$110K Of Call-A-Head Money Down City’s Toilet
The Call-A-Head Corporation, headquartered on Cross Bay Boulevard in Broad Channel has become a multi-million dollar business that supplies portable toilets throughout the area. The company’s slogan is “We are number one at picking up number two.”
City agencies, however, have a very different view of the company, owned by local resident and developer Charles Howard, Jr.
On Tuesday, December 16, 2003, city investigators from the Department of Investigation and Department of Environmental Protection raided the company’s headquarters at 304 Cross Bay Boulevard, looking for evidence that the portable toilet business was stealing water and polluting its surroundings.
At the time, Howard told The Wave that the raid was the latest in a series of run-ins with “aggressive” city and state agencies. He said that investigators scrambled to uncover a second, illegal water source.
“They couldn’t find it, because it doesn’t exist,” he told The Wave. “Why would a company of this size steal water that costs pennies,” he asked.
As a result of the raid, however, four summonses were issued to Howard and his business on April 30, 2003. The complaint alleged 19 causes of action concerning alleged violation of the Environmental Conservation Law and the Tidal Wetlands Act. The complaint alleged that Howard “conducted regulated activities in a regulated wetlands of its adjacent area without a permit and discharging untreated residual contents of portable toilets and wash-down fluids into wetlands and navigable waters,” according to documents obtained by The Wave.
A recent New York Times story revealed that on November 23 of last year, Howard signed an agreement with Queens District Attorney Richard Brown.
The plea agreement took the form of an “Alford Plea,” an federal form of pleading in criminal court in which the defendant does not admit the act and asserts his innocence, but admits that sufficient evidence exists which the prosecution could likely convince a judge or jury to find the defendant guilty.
The plea, which also includes the alleged use of unmetered water from January of 1999 to January of 2003, and any larceny charges that could be brought as a result of that theft of water, brought Call-A-Head a $100,000 fine and restitution of $10,000 to the city for the water the company allegedly stole.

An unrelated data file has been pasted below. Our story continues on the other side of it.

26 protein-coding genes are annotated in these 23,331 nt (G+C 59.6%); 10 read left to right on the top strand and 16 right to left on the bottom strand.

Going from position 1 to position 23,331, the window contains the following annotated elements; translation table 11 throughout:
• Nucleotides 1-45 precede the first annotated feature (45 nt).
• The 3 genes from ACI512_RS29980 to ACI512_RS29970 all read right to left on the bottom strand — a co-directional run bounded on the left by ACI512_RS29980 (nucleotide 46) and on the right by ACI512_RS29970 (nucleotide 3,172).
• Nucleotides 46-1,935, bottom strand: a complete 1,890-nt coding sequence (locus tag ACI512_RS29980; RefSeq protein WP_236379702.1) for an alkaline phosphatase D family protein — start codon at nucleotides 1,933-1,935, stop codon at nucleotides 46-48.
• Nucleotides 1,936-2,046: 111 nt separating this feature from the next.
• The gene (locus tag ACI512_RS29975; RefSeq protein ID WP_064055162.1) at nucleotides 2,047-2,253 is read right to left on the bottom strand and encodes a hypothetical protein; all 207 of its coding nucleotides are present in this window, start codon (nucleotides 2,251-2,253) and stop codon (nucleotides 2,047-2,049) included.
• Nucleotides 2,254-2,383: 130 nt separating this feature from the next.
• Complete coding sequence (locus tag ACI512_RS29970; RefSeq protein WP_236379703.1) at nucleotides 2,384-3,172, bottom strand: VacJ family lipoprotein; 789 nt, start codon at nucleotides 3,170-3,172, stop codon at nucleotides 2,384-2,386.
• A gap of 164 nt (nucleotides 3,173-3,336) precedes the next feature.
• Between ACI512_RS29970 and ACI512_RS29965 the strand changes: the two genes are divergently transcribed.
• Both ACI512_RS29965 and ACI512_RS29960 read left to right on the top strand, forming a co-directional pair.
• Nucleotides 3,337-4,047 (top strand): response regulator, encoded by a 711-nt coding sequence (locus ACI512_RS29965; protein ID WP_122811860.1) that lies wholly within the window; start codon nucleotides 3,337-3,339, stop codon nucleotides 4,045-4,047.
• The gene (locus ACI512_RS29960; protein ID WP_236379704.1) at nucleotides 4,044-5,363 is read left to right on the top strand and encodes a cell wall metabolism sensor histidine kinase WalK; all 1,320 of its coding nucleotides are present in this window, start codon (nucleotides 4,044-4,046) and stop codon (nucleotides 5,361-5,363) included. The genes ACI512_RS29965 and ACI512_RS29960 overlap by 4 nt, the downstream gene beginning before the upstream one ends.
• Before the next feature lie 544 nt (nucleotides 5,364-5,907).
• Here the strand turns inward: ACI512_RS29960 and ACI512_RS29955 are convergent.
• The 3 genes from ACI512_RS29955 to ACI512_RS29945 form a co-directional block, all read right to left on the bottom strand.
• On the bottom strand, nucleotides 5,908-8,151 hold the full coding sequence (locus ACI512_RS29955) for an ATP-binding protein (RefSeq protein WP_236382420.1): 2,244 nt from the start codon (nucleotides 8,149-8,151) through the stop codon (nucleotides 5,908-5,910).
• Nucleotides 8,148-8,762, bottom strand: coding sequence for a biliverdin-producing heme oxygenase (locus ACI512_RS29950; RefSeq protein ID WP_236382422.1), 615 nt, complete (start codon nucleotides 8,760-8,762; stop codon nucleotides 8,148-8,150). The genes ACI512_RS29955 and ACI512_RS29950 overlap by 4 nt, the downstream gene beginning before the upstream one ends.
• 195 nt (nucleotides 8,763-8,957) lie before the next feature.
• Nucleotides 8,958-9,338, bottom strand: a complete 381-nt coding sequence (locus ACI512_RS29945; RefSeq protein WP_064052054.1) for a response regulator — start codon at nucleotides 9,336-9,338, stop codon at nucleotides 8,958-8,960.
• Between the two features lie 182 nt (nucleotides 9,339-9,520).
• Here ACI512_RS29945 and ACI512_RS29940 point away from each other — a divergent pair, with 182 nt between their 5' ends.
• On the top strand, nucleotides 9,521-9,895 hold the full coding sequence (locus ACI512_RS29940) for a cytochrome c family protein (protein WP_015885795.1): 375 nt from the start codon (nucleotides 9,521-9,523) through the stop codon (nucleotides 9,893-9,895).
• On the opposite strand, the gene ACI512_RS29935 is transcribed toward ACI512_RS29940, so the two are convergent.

According to the signed agreement, the payment of the fine and the restitution “is not an admission of wrongdoing by Call-A-Head, but is being agreed upon to end the ongoing investigation.”
In addition to the fine and restitution, the company has to hire a private, independent monitor to check its property for compliance with the agreement up to five times each month. The independent monitor will check to insure that the company is “not using washing procedures which result in toilet water or residual toilet waste or cleansing agents to discharge into the protected wetlands or catch basins.”
The monitor will also check water usage to insure the city is being paid its fair share.
Howard told The Wave this week that the complaints about his business came from local residents who do not want to see him succeed in his development program in the community – which includes a new pharmacy, a medical center and a restaurant.
“Those families are trying to put me out of business because they are afraid of losing control of the community, afraid of change.”
He says that he signed the plea agreement without admitting guilt because his lawyer, Broad Channel resident Thomas “Butchie” Monaghan, advised him that “the investigation would never be closed” and that the city would constantly harass him.
“I just wanted everything to go away, to wipe it out and have it end right here,” he said.
He added that paying the money was a small price to get the city off his back.
“I want to make Broad Channel a vacation place,” he said. “Even if I fail, we’ll still have a new restaurant and things for the kids. I can’t lose.”